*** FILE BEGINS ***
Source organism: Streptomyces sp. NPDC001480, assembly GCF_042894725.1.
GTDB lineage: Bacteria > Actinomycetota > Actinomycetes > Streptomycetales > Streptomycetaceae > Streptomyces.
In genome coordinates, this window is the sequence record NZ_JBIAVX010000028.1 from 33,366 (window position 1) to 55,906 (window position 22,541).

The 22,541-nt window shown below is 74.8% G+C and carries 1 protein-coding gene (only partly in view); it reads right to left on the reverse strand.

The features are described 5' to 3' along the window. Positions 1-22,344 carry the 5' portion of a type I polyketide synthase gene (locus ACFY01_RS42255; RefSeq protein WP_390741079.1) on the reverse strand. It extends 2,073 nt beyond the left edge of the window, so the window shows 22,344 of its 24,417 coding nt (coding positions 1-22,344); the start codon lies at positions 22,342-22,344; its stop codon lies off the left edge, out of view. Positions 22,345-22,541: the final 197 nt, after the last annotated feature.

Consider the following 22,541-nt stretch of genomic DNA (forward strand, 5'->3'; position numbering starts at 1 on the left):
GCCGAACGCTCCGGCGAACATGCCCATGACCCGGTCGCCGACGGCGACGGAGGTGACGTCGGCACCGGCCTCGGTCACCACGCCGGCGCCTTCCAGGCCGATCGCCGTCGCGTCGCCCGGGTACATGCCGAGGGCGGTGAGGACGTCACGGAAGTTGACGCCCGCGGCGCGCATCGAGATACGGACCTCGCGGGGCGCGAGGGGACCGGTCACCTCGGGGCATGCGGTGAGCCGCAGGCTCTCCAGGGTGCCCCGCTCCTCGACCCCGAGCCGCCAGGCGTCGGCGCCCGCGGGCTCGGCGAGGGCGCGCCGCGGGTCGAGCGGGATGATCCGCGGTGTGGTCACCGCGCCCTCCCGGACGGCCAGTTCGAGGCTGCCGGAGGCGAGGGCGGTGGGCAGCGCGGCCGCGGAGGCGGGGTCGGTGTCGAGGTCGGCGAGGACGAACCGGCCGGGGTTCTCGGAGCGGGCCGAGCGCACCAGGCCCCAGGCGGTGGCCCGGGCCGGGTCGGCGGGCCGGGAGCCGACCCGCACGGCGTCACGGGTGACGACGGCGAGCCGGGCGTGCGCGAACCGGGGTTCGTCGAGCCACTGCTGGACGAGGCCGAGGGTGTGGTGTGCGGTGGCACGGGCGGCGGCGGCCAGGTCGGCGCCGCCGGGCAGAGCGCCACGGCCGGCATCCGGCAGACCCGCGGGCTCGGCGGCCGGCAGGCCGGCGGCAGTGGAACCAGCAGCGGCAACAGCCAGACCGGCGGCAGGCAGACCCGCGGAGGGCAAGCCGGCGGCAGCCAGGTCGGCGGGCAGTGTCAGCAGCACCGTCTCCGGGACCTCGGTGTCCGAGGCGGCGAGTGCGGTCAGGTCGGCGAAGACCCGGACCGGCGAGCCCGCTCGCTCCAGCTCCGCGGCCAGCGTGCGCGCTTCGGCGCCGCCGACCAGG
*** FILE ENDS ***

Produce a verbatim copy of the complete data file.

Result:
Source organism: Streptomyces sp. NPDC001480, assembly GCF_042894725.1.
GTDB lineage: Bacteria > Actinomycetota > Actinomycetes > Streptomycetales > Streptomycetaceae > Streptomyces.
In genome coordinates, this window is the sequence record NZ_JBIAVX010000028.1 from 33,366 (window position 1) to 55,906 (window position 22,541).

The 22,541-nt window shown below is 74.8% G+C and carries 1 protein-coding gene (only partly in view); it reads right to left on the reverse strand.

The features are described 5' to 3' along the window. Positions 1-22,344 carry the 5' portion of a type I polyketide synthase gene (locus ACFY01_RS42255; RefSeq protein WP_390741079.1) on the reverse strand. It extends 2,073 nt beyond the left edge of the window, so the window shows 22,344 of its 24,417 coding nt (coding positions 1-22,344); the start codon lies at positions 22,342-22,344; its stop codon lies off the left edge, out of view. Positions 22,345-22,541: the final 197 nt, after the last annotated feature.

Consider the following 22,541-nt stretch of genomic DNA (forward strand, 5'->3'; position numbering starts at 1 on the left):
GCCGAACGCTCCGGCGAACATGCCCATGACCCGGTCGCCGACGGCGACGGAGGTGACGTCGGCACCGGCCTCGGTCACCACGCCGGCGCCTTCCAGGCCGATCGCCGTCGCGTCGCCCGGGTACATGCCGAGGGCGGTGAGGACGTCACGGAAGTTGACGCCCGCGGCGCGCATCGAGATACGGACCTCGCGGGGCGCGAGGGGACCGGTCACCTCGGGGCATGCGGTGAGCCGCAGGCTCTCCAGGGTGCCCCGCTCCTCGACCCCGAGCCGCCAGGCGTCGGCGCCCGCGGGCTCGGCGAGGGCGCGCCGCGGGTCGAGCGGGATGATCCGCGGTGTGGTCACCGCGCCCTCCCGGACGGCCAGTTCGAGGCTGCCGGAGGCGAGGGCGGTGGGCAGCGCGGCCGCGGAGGCGGGGTCGGTGTCGAGGTCGGCGAGGACGAACCGGCCGGGGTTCTCGGAGCGGGCCGAGCGCACCAGGCCCCAGGCGGTGGCCCGGGCCGGGTCGGCGGGCCGGGAGCCGACCCGCACGGCGTCACGGGTGACGACGGCGAGCCGGGCGTGCGCGAACCGGGGTTCGTCGAGCCACTGCTGGACGAGGCCGAGGGTGTGGTGTGCGGTGGCACGGGCGGCGGCGGCCAGGTCGGCGCCGCCGGGCAGAGCGCCACGGCCGGCATCCGGCAGACCCGCGGGCTCGGCGGCCGGCAGGCCGGCGGCAGTGGAACCAGCAGCGGCAACAGCCAGACCGGCGGCAGGCAGACCCGCGGAGGGCAAGCCGGCGGCAGCCAGGTCGGCGGGCAGTGTCAGCAGCACCGTCTCCGGGACCTCGGTGTCCGAGGCGGCGAGTGCGGTCAGGTCGGCGAAGACCCGGACCGGCGAGCCCGCTCGCTCCAGCTCCGCGGCCAGCGTGCGCGCTTCGGCGCCGCCGACCAGG